When award-winning cartoonist and author Lynda Barry distributes her hand-drawn syllabus to students on the first day of class, she intentionally skips introductions. In this environment, a student’s academic major, age and even name matter little compared to the topics delved into as a group.
Students, both undergraduate and graduate from diverse disciplines, join Barry to examine larger questions about why we yearn to create things, solve problems and explore meaning in the world through science, visual art and writing. The experience is anything but “being lectured at.”
“We just start with drawing and writing to see that we’re all in the same place,” says Barry, who thinks creating conditions for insight through drawing and writing can fuel creativity in a person’s work in his or her discipline. “Because we tend to give up on the arts so early in life, I became really interested in what would happen if we reintroduce the arts without the thought of ‘You’re going to do this to become a great writer or painter,’ but rather that it might help people with the other work in their field.”
Barry’s journey in studying the creative process originally brought her to the university in 2012 as an artist in residence at the Arts Institute. But beginning this fall, Barry will work more permanently on campus as an assistant professor of interdisciplinary creativity through WID and the UW-Madison Department of Art.
In addition to engaging with people of all ages in classes, workshops and projects, Barry says she looks forward to collaborating with experts across campus — ranging from the sciences to the Creative Writing program — to further study something she calls the “biological function of the arts.” In other words, what makes us long to be able to sing, draw, write, dance or play music even after we’ve given up on ever being able to do these things well?
This is one of a handful of overarching concepts Barry seeks to understand in a new, flexible WID workspace called the “Image Lab,” located on the northwest corner of the first floor of the Discovery Building. Barry’s lab, which will be open to the public at various times, is dedicated to real-time creative activity that encourages a different take on problem solving.
“The metaphor for me is like a restaurant that serves food based on what’s in season, what’s fresh and around,” she says. “If I find that there’s an interesting rehearsal going on for a one man or two man show or there’s some creative project going on campus that I can invite people to do here, I will. People won’t always know what they’re going to see when they come to the lab — kind of like the chefs that just go to the market in the morning and write the menu based on what they’ve found.”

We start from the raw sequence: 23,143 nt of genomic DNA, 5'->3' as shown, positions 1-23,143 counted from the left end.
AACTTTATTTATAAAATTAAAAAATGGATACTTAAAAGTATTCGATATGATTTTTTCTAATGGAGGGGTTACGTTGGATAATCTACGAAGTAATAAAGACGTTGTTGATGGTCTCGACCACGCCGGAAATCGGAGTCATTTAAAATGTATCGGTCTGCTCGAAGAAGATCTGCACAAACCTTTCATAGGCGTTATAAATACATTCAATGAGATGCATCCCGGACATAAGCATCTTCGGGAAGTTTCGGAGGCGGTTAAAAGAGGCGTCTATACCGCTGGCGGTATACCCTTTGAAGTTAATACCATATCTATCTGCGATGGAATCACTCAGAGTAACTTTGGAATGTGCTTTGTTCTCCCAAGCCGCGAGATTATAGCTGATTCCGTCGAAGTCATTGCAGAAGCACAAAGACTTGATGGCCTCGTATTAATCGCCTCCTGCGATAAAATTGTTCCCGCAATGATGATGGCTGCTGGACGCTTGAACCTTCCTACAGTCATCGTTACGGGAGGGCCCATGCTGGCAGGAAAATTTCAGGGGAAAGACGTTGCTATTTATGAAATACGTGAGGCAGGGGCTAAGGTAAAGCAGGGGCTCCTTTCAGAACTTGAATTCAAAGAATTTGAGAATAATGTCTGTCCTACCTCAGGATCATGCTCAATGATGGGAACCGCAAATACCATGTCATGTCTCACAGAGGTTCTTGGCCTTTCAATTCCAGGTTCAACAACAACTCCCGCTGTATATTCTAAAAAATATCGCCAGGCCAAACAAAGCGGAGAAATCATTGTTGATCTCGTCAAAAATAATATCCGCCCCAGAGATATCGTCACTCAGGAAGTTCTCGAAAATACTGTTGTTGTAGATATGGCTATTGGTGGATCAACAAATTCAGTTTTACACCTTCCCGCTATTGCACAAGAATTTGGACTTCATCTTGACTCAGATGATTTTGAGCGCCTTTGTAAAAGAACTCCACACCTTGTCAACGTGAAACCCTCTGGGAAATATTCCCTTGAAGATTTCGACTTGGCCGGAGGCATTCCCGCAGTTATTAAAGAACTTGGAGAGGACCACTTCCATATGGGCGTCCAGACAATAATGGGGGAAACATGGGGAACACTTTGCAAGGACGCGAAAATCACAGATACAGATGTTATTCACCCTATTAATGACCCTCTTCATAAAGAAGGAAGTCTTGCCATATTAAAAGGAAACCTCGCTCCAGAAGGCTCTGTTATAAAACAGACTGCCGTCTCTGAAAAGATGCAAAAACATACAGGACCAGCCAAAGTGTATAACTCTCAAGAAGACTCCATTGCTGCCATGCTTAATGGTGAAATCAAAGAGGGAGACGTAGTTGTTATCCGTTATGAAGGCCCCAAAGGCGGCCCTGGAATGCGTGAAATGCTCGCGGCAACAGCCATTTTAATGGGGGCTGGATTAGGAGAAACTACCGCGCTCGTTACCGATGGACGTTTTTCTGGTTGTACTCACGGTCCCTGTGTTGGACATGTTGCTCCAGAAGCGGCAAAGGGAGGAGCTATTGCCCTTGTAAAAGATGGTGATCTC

In all of the Image Lab’s activities, Barry’s teaching style in workshops and approach to education are front and center: The focus on mastering a particular subject shifts to giving students the tools they need to fully examine and understand how creativity can enhance critical thinking.
Barry’s unique teaching style, described as a mix between boot camp and stand-up comedy, has placed high demand on her courses, which often have a lengthy wait list.
“She’s the best classroom teacher I’ve ever seen,” says Tom Loeser, chair of the Department of Art, who sat in on Barry’s classes when she was first an artist in residence. “She is able to help people see their work in totally new ways and gives them a new set of tools to bring to bear on their work.”
This alternative approach to teaching is exactly more of what the university needs, says WID Director David Krakauer.
“It’s a reminder to people that we’re engaged in this exploration — that an institute like WID is a creative enterprise,” he says. “Everything can start to feel overly familiar, but one of the things Lynda brings to WID and the university is that she’s a ‘de-familiarizing’ laser beam. It’s almost like her job is to make things that we think we know uncertain, and that’s how we make leaps in understanding and discovery.”
— Marianne English
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